It is about who will deliver the investment from central government that will take London forward.

It is about who you can trust to spend that money wisely – and who will be honest with you about where the money is coming from, and how it is spent.

I believe my 9 point plan is right for the future of the greatest city on earth. It secures Greater London's future by cutting waste at City Hall, reducing council tax, creating 200,000 new jobs, protecting green space, investing in transport, cutting tube delays and ensuring a true Olympic legacy.

My ambition is to make London ever safer, greener, cleaner and more attractive to live, work and invest in.

By managing our budgets responsibly, we have abandoned the grandiose and wasteful approach of the previous mayor. This has allowed me to keep my promises to London over the last four years:

I have put 1,000 more police on the streets and now we are taking officers out of backroom jobs – putting 2,000 officers in Safer Neighbourhood Teams.

I have delivered a 24 hour Freedom Pass – and we will now make sure that everyone gets it as soon as they turn 60, and we will negotiate to put it on overground rail as well.

I got rid of the Western Extension Zone of the Congestion Charge, because it was imposed in defiance of people’s wishes.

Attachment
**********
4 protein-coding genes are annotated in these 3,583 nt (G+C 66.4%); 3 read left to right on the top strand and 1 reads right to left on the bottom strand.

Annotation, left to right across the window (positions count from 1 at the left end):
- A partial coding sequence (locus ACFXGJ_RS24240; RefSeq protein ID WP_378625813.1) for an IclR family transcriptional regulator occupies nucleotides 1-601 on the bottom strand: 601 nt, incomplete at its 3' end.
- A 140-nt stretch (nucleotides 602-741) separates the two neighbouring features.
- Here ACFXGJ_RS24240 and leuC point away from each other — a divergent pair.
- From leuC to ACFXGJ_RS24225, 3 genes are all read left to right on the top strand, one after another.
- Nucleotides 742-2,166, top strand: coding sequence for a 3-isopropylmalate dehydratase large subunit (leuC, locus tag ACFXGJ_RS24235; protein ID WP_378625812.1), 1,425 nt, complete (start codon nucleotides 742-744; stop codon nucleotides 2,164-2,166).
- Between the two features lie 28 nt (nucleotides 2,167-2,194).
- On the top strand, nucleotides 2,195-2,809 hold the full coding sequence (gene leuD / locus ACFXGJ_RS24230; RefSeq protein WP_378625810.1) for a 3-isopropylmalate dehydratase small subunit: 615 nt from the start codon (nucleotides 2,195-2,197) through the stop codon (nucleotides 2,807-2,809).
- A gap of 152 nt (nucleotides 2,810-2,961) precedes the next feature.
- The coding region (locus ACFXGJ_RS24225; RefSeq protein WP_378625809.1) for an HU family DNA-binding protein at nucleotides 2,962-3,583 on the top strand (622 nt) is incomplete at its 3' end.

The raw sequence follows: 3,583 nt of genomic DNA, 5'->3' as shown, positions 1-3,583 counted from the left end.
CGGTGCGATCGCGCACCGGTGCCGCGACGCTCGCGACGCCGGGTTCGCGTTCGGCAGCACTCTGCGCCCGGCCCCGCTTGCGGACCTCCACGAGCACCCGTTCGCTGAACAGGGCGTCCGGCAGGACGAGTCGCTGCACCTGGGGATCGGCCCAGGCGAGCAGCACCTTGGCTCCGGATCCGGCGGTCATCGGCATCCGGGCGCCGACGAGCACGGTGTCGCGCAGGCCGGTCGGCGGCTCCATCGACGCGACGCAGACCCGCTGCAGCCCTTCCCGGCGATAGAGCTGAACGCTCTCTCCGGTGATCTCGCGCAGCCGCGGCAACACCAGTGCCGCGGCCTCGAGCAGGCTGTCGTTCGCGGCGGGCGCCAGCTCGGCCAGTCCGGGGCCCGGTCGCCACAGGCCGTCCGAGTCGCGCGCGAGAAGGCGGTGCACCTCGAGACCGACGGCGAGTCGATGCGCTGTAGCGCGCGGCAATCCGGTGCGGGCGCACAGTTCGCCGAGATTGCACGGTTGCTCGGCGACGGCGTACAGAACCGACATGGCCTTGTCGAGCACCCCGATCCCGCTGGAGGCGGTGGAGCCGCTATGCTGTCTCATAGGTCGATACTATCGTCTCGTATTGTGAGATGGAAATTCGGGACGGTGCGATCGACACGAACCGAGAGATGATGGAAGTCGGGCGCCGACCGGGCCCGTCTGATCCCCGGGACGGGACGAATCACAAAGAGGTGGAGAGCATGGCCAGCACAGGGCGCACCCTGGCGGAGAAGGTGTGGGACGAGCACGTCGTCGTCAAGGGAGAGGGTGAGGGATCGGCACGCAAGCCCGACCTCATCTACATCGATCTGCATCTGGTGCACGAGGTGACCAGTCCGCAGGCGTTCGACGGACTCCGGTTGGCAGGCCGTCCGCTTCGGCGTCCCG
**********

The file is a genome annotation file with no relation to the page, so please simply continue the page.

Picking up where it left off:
I banned alcohol on public transport and put another 697 uniformed officers on the buses and Tube.
I have got rid of the bendy bus and introduced a new Routemaster-style bus for London, built in Britain, creating jobs in this country, the cleanest new bus in Europe – and each of them costs no more than a current hybrid bus.

I have saved billions in unnecessary expense at TFL, disposed of 23 buildings and 25% of the directors. I have sold two police flats and cut bonuses across the board.

And it is this relentless efficiency with your money that has allowed me to freeze the Mayoral share of council tax for four years. Now I am promising to cut it by 10%.

The choice is clear today.

It is between a Mayor who invests in our future – not the irresponsible proposals from Ken Livingstone that would put that investment at risk.

I know I am best placed to get the funds our city will need. I will use that money well – not waste it on schemes of no economic benefit to London.

I want to unite London – not try to divide one group from another.

I want to take London forwards – not back to the 1970s.

I believe I am best placed to lead London out of recession, to get real and lasting value from the Olympics, and to lengthen our lead as the greatest city on earth.

I hope I can count on your vote today. For Greater London. For the future.